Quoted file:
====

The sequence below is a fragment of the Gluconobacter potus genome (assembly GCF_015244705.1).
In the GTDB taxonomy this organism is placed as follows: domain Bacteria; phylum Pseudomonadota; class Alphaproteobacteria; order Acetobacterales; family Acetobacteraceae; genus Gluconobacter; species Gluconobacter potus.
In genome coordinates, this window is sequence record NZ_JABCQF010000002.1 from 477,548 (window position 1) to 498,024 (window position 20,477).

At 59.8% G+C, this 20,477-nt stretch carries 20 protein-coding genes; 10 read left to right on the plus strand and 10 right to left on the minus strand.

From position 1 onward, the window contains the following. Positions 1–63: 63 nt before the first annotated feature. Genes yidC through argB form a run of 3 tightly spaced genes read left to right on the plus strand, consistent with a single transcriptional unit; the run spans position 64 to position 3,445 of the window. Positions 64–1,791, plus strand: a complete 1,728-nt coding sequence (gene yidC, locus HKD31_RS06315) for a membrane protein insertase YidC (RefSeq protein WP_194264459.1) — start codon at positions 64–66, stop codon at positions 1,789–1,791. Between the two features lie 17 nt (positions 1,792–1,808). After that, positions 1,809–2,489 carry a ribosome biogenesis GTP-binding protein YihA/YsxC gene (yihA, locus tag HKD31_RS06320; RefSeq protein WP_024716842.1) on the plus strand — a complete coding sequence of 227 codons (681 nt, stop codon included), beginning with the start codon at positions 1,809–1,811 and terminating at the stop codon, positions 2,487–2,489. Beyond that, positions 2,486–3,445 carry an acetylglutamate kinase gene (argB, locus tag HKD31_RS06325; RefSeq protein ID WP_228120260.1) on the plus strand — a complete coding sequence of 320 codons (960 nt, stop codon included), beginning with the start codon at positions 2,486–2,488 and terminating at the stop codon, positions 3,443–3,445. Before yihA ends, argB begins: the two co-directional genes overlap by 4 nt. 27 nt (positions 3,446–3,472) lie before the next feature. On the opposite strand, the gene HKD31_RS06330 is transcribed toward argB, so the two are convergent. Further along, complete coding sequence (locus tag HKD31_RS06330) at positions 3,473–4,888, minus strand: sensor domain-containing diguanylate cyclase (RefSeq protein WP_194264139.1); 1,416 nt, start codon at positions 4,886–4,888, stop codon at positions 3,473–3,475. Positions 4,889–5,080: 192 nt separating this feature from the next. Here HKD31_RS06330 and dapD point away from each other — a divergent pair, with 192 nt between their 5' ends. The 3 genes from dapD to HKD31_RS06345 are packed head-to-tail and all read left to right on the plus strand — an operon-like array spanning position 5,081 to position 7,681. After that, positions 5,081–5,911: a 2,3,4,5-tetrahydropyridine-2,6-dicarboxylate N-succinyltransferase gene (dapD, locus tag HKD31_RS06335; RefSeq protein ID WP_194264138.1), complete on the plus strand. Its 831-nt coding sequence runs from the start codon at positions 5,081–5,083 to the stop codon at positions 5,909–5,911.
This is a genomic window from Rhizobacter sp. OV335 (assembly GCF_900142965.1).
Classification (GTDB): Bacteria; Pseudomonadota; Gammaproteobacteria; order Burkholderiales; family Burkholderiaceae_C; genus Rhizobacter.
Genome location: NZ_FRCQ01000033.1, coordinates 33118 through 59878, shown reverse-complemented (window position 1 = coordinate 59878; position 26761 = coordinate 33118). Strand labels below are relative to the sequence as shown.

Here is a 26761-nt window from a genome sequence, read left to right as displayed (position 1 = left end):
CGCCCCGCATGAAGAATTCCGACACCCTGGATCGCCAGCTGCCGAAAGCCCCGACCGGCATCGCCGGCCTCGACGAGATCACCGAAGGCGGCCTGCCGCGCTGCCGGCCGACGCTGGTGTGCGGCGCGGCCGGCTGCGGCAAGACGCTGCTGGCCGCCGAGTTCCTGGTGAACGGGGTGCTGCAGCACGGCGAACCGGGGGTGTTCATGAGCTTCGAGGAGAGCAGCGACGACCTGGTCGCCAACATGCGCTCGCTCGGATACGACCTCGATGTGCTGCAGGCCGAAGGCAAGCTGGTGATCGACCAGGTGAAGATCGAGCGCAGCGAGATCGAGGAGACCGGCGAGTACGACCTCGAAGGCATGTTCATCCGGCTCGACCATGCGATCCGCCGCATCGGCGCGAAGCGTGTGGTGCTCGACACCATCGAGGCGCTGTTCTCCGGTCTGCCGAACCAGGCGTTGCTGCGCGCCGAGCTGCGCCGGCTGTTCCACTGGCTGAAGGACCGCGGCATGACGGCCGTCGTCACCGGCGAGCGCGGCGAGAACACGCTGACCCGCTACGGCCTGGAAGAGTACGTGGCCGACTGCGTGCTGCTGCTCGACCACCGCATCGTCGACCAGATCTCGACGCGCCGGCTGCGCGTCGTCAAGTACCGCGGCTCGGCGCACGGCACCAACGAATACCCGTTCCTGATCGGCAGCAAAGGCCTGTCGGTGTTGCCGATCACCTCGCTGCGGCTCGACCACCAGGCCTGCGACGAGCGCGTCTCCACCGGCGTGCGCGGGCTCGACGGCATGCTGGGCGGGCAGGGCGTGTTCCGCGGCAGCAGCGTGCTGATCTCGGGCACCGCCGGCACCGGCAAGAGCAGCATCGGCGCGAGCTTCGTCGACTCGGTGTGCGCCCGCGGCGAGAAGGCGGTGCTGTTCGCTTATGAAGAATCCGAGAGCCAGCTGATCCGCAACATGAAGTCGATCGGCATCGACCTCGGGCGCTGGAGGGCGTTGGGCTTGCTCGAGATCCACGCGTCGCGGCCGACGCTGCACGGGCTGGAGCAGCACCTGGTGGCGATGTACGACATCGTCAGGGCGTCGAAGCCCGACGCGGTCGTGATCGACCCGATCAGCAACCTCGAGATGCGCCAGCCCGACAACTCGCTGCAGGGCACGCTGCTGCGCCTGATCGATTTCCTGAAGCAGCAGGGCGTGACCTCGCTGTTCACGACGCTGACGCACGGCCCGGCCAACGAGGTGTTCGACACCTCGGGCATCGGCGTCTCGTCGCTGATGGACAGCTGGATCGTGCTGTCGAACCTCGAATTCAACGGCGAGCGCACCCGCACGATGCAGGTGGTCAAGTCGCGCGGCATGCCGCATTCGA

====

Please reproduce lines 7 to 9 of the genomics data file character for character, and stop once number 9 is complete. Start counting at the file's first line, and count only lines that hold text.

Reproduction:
Classification (GTDB): Bacteria; Pseudomonadota; Gammaproteobacteria; order Burkholderiales; family Burkholderiaceae_C; genus Rhizobacter.
Genome location: NZ_FRCQ01000033.1, coordinates 33118 through 59878, shown reverse-complemented (window position 1 = coordinate 59878; position 26761 = coordinate 33118). Strand labels below are relative to the sequence as shown.

Here is a 26761-nt window from a genome sequence, read left to right as displayed (position 1 = left end):